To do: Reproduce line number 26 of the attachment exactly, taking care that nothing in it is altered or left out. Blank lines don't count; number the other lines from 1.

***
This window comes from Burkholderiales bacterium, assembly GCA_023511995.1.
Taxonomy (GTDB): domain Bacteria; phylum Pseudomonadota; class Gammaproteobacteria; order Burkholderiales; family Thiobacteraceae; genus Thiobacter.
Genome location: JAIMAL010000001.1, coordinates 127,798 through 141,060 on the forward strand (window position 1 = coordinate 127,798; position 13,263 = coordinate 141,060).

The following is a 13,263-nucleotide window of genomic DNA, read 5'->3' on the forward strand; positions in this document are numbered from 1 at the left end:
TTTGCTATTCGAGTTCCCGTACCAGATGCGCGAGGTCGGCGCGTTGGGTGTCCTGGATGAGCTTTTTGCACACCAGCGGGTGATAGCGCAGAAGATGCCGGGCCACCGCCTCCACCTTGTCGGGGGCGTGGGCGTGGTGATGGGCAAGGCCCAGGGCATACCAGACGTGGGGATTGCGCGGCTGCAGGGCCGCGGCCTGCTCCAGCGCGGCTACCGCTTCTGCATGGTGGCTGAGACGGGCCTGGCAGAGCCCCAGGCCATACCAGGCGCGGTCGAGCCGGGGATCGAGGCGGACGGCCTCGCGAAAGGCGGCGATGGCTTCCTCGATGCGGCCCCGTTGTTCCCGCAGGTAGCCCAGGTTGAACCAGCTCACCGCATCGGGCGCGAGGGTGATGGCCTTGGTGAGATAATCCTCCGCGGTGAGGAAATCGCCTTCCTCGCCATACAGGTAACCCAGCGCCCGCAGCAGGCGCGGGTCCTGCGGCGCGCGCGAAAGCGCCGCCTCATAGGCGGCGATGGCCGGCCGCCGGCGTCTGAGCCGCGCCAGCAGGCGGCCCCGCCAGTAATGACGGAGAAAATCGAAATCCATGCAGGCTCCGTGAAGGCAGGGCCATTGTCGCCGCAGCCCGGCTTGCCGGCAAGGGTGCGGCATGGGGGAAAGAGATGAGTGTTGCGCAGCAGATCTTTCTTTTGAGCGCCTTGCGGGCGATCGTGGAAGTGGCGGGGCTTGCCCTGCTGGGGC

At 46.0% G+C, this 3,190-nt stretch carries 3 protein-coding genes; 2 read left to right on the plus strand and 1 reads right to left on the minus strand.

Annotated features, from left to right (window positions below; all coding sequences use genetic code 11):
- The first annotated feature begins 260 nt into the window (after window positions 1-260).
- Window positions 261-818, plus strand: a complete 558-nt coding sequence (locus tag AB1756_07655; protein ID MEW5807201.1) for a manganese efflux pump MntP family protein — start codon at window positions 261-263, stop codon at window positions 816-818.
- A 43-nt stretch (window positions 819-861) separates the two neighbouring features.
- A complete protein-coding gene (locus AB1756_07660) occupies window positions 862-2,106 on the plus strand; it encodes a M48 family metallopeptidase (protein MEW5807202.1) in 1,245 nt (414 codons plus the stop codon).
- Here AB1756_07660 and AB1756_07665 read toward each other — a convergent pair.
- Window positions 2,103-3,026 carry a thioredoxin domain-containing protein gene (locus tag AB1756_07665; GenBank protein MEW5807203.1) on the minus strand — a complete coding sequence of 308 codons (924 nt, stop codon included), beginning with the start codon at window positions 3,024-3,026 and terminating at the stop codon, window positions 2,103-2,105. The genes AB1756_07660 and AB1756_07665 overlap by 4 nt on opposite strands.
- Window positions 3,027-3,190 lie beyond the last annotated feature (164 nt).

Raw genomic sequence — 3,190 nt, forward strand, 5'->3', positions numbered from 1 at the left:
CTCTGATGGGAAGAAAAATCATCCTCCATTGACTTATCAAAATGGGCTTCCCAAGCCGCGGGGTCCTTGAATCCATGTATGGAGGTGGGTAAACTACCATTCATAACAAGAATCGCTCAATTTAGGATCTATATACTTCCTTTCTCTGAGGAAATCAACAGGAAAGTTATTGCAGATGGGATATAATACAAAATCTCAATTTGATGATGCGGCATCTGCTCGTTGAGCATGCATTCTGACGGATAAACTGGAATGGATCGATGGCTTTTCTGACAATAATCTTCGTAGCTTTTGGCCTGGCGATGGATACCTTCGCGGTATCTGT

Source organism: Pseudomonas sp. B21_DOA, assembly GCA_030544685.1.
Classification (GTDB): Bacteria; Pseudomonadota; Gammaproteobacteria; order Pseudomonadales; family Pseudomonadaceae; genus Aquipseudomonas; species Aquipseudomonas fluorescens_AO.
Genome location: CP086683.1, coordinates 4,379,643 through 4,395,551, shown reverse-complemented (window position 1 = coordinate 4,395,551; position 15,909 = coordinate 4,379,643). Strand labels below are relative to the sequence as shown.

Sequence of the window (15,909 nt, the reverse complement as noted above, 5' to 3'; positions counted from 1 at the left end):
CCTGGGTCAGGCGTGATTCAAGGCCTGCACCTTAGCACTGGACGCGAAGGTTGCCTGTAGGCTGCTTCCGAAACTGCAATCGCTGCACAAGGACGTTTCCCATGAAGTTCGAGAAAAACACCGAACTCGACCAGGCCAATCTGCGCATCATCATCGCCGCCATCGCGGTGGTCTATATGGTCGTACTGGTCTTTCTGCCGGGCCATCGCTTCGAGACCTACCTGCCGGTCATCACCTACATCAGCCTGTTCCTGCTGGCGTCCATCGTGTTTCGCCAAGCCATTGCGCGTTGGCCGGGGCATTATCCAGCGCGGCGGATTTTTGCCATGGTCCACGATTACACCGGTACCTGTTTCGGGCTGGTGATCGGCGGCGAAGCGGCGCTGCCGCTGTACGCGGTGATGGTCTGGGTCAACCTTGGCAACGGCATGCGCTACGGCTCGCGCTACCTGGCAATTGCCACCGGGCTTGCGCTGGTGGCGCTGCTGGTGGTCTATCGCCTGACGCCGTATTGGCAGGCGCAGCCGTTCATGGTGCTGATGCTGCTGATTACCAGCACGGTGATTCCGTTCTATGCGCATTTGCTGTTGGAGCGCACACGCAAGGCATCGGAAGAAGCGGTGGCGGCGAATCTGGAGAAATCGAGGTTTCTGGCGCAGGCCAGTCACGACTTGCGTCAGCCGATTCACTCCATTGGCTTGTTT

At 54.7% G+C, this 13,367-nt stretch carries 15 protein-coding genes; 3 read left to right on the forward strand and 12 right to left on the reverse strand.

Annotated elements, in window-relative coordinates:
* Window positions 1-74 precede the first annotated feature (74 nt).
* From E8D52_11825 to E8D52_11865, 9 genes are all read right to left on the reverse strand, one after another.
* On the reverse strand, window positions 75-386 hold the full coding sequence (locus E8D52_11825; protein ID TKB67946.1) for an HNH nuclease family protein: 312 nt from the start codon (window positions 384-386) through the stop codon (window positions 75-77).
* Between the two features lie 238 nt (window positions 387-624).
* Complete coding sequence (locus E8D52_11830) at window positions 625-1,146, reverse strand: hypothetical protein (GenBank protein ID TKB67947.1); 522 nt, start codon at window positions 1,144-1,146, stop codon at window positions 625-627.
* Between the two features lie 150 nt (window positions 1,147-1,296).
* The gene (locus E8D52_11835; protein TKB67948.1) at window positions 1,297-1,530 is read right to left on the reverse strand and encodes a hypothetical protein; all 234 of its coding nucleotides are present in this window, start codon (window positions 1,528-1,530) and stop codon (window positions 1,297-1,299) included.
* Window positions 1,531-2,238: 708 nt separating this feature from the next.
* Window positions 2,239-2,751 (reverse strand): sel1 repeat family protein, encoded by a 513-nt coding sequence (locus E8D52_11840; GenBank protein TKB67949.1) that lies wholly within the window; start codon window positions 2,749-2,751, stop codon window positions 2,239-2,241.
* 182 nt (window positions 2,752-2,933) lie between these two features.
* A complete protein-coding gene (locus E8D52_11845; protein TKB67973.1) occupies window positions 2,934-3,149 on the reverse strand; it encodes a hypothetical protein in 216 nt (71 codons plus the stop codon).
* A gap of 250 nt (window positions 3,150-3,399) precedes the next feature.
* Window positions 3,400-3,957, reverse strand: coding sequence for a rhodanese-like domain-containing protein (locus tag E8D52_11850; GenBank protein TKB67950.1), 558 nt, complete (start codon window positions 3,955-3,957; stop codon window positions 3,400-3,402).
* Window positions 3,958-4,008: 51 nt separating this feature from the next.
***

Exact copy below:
* On the reverse strand, window positions 75-386 hold the full coding sequence (locus E8D52_11825; protein ID TKB67946.1) for an HNH nuclease family protein: 312 nt from the start codon (window positions 384-386) through the stop codon (window positions 75-77).